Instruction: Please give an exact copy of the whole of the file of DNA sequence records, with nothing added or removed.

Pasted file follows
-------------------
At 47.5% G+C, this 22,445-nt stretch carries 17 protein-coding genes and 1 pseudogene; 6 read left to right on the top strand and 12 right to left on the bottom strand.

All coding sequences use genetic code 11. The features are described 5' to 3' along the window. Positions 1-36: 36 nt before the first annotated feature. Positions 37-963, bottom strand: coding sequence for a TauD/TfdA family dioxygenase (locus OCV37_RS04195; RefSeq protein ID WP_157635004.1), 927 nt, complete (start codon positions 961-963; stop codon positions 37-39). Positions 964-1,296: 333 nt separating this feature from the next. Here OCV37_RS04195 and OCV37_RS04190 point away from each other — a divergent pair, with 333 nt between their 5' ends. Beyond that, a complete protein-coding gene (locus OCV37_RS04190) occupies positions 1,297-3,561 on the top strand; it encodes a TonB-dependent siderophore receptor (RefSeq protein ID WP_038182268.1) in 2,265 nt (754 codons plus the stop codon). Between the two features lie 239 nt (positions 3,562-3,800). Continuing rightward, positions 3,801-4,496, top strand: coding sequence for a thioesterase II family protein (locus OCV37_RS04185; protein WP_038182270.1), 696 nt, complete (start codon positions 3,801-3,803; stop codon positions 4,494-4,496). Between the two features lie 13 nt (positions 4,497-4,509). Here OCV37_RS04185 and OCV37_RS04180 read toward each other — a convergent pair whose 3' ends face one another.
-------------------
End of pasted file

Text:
At 47.5% G+C, this 22,445-nt stretch carries 17 protein-coding genes and 1 pseudogene; 6 read left to right on the top strand and 12 right to left on the bottom strand.

All coding sequences use genetic code 11. The features are described 5' to 3' along the window. Positions 1-36: 36 nt before the first annotated feature. Positions 37-963, bottom strand: coding sequence for a TauD/TfdA family dioxygenase (locus OCV37_RS04195; RefSeq protein ID WP_157635004.1), 927 nt, complete (start codon positions 961-963; stop codon positions 37-39). Positions 964-1,296: 333 nt separating this feature from the next. Here OCV37_RS04195 and OCV37_RS04190 point away from each other — a divergent pair, with 333 nt between their 5' ends. Beyond that, a complete protein-coding gene (locus OCV37_RS04190) occupies positions 1,297-3,561 on the top strand; it encodes a TonB-dependent siderophore receptor (RefSeq protein ID WP_038182268.1) in 2,265 nt (754 codons plus the stop codon). Between the two features lie 239 nt (positions 3,562-3,800). Continuing rightward, positions 3,801-4,496, top strand: coding sequence for a thioesterase II family protein (locus OCV37_RS04185; protein WP_038182270.1), 696 nt, complete (start codon positions 3,801-3,803; stop codon positions 4,494-4,496). Between the two features lie 13 nt (positions 4,497-4,509). Here OCV37_RS04185 and OCV37_RS04180 read toward each other — a convergent pair whose 3' ends face one another.